An autopsy was being carried out Sunday on the body of a Palestinian professor who was gunned down in what his family claim was an assassination by Israel’s Mossad spy agency.
Fadi Mohammad al-Batsh, 35, was killed in a drive-by shooting on Saturday, according to Malaysian authorities. He was walking from his highrise apartment to dawn prayers at a local mosque in the Kuala Lumpur suburb of Gombak when he was shot by two gunmen riding a motorcycle, officials added.
At the crime scene, police markers indicated 14 bullets had been sprayed at the victim, some of them hitting a wall. An iron grill hit by a bullet was dented. Malaysian Home Minister Ahmad Zahid Hamidi, was quoted by the state-run Bernama news agency as saying Batsh was “an electrical engineer and an expert at making rockets”.
Kuala Lumpur police chief Mazlan Lazim said the investigation was ongoing. “We are investigating all angles. I have to investigate very carefully and deeply. This is an international issue,” Mazlan said Sunday.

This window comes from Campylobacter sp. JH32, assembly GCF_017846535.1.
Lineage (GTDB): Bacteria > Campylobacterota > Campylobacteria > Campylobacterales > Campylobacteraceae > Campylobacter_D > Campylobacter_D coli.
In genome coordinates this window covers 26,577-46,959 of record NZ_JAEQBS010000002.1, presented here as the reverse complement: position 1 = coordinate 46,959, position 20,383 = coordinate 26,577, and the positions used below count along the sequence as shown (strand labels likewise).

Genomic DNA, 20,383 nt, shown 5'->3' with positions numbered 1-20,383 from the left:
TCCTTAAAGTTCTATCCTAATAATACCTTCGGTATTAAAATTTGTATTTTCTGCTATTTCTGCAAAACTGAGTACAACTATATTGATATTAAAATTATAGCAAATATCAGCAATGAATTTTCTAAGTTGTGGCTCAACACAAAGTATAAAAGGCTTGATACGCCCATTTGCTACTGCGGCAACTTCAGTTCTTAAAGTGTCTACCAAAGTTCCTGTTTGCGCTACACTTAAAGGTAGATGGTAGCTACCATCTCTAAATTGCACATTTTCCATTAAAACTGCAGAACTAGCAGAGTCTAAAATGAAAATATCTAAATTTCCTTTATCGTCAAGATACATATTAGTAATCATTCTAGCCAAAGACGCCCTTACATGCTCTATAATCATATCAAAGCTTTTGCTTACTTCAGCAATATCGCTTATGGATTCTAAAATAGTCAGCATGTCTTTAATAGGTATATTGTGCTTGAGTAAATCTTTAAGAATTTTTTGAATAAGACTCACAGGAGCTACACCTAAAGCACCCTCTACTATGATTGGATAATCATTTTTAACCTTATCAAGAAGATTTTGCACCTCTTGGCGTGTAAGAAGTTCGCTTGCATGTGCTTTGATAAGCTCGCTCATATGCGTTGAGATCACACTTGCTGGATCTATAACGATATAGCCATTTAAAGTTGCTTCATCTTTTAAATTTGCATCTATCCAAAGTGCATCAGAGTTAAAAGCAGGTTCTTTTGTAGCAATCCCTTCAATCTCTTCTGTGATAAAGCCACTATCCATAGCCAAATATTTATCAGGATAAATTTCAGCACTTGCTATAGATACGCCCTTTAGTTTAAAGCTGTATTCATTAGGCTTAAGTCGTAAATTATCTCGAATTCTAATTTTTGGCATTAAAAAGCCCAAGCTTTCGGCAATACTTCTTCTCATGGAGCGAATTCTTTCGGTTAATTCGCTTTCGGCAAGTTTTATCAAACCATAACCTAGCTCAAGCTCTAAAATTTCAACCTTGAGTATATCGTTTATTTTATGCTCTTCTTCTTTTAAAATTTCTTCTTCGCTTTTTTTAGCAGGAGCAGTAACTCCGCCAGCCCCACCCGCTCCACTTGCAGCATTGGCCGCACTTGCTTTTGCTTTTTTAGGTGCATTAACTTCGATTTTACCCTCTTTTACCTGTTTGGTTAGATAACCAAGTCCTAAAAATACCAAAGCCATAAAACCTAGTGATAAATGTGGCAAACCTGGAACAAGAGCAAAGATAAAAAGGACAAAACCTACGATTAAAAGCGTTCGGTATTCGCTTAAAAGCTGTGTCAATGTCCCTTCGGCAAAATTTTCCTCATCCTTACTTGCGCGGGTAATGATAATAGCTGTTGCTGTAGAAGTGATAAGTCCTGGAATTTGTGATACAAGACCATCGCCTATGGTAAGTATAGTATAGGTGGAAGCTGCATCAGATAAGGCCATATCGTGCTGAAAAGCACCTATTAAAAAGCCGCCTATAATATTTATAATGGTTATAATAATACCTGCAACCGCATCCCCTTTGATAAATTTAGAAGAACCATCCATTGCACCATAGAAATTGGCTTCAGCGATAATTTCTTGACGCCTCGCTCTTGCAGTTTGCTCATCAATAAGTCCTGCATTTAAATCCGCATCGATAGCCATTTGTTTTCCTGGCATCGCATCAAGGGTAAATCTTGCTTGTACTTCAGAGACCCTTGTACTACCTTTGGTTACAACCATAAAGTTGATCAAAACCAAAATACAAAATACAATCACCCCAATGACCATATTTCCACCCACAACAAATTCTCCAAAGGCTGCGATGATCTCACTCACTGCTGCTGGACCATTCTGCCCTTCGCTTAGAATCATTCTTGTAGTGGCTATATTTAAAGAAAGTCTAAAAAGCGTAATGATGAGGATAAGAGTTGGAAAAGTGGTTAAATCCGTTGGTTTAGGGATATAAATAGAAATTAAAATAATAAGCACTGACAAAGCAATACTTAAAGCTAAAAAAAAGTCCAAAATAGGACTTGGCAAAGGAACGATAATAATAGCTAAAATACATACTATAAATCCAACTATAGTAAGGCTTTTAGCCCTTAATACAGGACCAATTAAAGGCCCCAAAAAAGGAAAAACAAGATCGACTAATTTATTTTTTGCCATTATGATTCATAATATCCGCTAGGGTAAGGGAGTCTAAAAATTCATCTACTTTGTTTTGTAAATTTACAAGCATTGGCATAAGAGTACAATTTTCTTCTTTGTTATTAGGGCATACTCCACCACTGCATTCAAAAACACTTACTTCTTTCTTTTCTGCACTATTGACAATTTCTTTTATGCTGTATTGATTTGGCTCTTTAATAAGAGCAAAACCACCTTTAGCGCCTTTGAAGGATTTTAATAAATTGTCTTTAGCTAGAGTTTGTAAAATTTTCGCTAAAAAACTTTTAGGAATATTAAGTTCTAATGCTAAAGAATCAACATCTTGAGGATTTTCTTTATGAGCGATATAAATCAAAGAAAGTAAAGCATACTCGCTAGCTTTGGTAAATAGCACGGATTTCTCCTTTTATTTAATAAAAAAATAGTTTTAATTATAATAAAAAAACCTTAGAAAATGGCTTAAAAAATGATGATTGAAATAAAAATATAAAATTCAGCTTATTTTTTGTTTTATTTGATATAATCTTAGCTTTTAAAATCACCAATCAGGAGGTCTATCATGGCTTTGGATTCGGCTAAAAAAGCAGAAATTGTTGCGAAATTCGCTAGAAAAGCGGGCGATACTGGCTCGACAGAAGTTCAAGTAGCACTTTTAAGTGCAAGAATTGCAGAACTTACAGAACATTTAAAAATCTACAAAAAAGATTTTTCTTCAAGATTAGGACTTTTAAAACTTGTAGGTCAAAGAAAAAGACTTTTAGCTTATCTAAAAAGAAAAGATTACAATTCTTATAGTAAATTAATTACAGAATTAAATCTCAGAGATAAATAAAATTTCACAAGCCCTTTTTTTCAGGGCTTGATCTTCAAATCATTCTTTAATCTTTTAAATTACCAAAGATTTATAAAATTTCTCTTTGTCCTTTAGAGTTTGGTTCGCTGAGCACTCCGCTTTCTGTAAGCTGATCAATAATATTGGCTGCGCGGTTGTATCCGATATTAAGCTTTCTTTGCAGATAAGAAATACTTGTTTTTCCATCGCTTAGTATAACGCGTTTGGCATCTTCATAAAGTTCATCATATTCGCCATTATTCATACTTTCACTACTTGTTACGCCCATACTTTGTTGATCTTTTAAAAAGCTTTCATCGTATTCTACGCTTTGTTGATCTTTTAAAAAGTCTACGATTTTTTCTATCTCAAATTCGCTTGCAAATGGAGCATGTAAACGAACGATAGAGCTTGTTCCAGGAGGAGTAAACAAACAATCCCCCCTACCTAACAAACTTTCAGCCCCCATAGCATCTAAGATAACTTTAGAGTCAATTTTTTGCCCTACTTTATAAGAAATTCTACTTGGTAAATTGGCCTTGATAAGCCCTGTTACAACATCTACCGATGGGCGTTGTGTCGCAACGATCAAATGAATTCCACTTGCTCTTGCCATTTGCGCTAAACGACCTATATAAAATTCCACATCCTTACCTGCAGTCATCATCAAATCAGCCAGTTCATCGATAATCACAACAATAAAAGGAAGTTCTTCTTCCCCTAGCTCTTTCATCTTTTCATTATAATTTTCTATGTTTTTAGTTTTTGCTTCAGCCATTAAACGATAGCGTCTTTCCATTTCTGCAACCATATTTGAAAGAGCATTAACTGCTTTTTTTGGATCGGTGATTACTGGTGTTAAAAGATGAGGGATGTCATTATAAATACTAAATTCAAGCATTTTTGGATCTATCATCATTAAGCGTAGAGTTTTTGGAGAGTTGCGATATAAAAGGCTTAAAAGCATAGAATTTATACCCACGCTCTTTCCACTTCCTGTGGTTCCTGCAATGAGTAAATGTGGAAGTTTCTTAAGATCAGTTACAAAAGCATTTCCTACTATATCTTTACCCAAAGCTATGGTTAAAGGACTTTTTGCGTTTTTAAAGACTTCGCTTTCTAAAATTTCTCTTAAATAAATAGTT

He said the autopsy was being carried out at a hospital after which the body would be released to the family. In a statement from the Hamas-ruled Gaza Strip, the victim’s family said: “We accuse the Mossad of being behind the assassination.”
The Palestinian movement said Batsh, a research scientist specializing in energy issues, was one of its members. Mohammad Shedad, 17, a student and a relative of the victim, also blamed Mossad for the killing.
“It is definitely the work of Mossad. Fadi is a very clever person, anyone who is clever is a threat to Israel,” he told AFP outside the victim’s Malaysian home. “Fadi is a Hamas member and knows how to make rockets. So (Israel) think he is dangerous.”
Batsh leaves behind a wife and three young children. He had lived in Malaysia for the past 10 years. Ahmad Abu Bakar, 33, a foreign student studying in Malaysia, said he had known the victim for two years.
“He is friendly and he preaches good things. He never preached any hatred. I am shocked by the killing,” he said. Robert Anthony, 56, a security guard at a Chinese primary school near the scene, said he heard the shots ring out but assumed they were “firecrackers”.